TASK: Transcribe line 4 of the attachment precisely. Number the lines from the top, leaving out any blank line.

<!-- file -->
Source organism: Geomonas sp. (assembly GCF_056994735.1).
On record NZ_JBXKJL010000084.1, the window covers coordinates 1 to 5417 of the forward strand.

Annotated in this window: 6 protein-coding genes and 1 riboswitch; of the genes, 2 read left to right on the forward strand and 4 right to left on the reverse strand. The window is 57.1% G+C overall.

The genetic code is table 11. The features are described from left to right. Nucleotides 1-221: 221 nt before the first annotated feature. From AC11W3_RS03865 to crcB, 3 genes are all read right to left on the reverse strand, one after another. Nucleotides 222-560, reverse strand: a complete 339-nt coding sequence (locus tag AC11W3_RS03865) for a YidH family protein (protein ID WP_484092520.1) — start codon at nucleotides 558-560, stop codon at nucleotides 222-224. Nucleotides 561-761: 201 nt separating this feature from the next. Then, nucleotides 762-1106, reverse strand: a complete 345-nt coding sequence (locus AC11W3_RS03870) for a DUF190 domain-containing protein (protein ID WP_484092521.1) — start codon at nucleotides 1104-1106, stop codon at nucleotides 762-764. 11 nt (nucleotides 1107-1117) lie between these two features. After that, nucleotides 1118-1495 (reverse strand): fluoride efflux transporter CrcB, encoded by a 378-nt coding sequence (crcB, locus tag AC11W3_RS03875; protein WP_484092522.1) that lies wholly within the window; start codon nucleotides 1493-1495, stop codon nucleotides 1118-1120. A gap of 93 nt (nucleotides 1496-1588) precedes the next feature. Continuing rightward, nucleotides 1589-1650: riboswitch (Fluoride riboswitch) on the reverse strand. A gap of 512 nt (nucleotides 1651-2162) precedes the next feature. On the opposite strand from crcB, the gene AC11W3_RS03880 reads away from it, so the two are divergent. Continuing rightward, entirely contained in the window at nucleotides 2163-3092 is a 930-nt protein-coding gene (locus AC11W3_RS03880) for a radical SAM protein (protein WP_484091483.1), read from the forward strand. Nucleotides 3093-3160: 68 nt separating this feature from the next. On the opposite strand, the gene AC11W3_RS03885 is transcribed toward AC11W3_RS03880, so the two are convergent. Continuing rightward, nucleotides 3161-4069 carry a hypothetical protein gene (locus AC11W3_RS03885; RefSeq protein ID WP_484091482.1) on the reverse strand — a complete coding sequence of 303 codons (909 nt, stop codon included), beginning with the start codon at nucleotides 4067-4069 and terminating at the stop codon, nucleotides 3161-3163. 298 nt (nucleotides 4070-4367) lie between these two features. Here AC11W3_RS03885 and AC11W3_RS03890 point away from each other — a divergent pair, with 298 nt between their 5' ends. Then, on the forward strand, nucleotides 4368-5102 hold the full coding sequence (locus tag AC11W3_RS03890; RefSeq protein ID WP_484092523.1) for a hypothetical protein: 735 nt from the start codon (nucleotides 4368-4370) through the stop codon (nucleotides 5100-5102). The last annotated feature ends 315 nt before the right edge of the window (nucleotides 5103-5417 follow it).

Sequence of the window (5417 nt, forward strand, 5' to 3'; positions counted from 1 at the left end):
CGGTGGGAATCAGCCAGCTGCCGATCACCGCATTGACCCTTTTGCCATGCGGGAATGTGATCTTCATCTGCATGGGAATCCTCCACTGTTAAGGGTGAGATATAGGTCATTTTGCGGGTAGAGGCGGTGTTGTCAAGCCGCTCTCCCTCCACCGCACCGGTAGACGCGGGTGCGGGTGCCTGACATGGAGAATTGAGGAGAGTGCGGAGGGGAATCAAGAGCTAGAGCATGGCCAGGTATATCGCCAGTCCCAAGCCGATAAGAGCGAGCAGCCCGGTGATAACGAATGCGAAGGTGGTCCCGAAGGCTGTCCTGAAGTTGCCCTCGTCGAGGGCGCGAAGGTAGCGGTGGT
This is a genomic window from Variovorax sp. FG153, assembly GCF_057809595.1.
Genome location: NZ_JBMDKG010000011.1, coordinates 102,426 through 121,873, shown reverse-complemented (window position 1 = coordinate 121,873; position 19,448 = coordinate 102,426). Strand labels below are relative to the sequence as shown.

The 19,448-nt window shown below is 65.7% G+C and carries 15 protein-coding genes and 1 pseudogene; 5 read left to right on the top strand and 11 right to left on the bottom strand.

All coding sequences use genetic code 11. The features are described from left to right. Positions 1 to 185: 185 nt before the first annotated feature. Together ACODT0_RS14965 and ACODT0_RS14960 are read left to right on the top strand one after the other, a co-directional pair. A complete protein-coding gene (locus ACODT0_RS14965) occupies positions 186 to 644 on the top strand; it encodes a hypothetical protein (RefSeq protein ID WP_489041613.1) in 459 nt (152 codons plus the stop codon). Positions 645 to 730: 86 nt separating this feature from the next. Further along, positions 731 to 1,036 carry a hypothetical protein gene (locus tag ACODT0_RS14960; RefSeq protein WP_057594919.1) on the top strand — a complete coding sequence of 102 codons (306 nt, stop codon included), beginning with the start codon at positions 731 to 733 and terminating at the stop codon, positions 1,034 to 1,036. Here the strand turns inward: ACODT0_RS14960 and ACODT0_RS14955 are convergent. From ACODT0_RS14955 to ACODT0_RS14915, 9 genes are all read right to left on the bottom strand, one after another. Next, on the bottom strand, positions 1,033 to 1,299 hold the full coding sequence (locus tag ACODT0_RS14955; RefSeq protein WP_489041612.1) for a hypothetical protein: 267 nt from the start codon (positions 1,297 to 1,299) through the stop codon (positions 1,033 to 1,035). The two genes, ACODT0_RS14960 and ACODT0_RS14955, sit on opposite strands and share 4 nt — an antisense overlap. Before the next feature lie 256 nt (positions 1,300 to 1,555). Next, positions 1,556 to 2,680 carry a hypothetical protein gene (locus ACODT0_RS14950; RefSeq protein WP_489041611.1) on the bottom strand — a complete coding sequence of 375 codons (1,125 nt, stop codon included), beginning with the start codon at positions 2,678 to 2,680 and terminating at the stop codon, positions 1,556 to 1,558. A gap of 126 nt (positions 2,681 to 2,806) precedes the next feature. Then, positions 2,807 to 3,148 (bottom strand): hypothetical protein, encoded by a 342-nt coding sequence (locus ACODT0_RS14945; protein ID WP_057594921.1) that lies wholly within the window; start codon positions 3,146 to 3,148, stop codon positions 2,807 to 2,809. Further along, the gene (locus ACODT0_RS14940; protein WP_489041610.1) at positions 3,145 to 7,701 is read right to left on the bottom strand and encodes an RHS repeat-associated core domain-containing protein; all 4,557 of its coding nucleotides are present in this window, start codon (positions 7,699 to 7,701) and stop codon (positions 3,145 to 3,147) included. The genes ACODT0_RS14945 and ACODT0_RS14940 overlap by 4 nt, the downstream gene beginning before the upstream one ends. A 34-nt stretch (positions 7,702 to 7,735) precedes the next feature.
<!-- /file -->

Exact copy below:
The genetic code is table 11. The features are described from left to right. Nucleotides 1-221: 221 nt before the first annotated feature. From AC11W3_RS03865 to crcB, 3 genes are all read right to left on the reverse strand, one after another. Nucleotides 222-560, reverse strand: a complete 339-nt coding sequence (locus tag AC11W3_RS03865) for a YidH family protein (protein ID WP_484092520.1) — start codon at nucleotides 558-560, stop codon at nucleotides 222-224. Nucleotides 561-761: 201 nt separating this feature from the next. Then, nucleotides 762-1106, reverse strand: a complete 345-nt coding sequence (locus AC11W3_RS03870) for a DUF190 domain-containing protein (protein ID WP_484092521.1) — start codon at nucleotides 1104-1106, stop codon at nucleotides 762-764. 11 nt (nucleotides 1107-1117) lie between these two features. After that, nucleotides 1118-1495 (reverse strand): fluoride efflux transporter CrcB, encoded by a 378-nt coding sequence (crcB, locus tag AC11W3_RS03875; protein WP_484092522.1) that lies wholly within the window; start codon nucleotides 1493-1495, stop codon nucleotides 1118-1120. A gap of 93 nt (nucleotides 1496-1588) precedes the next feature. Continuing rightward, nucleotides 1589-1650: riboswitch (Fluoride riboswitch) on the reverse strand. A gap of 512 nt (nucleotides 1651-2162) precedes the next feature. On the opposite strand from crcB, the gene AC11W3_RS03880 reads away from it, so the two are divergent. Continuing rightward, entirely contained in the window at nucleotides 2163-3092 is a 930-nt protein-coding gene (locus AC11W3_RS03880) for a radical SAM protein (protein WP_484091483.1), read from the forward strand. Nucleotides 3093-3160: 68 nt separating this feature from the next. On the opposite strand, the gene AC11W3_RS03885 is transcribed toward AC11W3_RS03880, so the two are convergent. Continuing rightward, nucleotides 3161-4069 carry a hypothetical protein gene (locus AC11W3_RS03885; RefSeq protein ID WP_484091482.1) on the reverse strand — a complete coding sequence of 303 codons (909 nt, stop codon included), beginning with the start codon at nucleotides 4067-4069 and terminating at the stop codon, nucleotides 3161-3163. 298 nt (nucleotides 4070-4367) lie between these two features. Here AC11W3_RS03885 and AC11W3_RS03890 point away from each other — a divergent pair, with 298 nt between their 5' ends. Then, on the forward strand, nucleotides 4368-5102 hold the full coding sequence (locus tag AC11W3_RS03890; RefSeq protein ID WP_484092523.1) for a hypothetical protein: 735 nt from the start codon (nucleotides 4368-4370) through the stop codon (nucleotides 5100-5102). The last annotated feature ends 315 nt before the right edge of the window (nucleotides 5103-5417 follow it).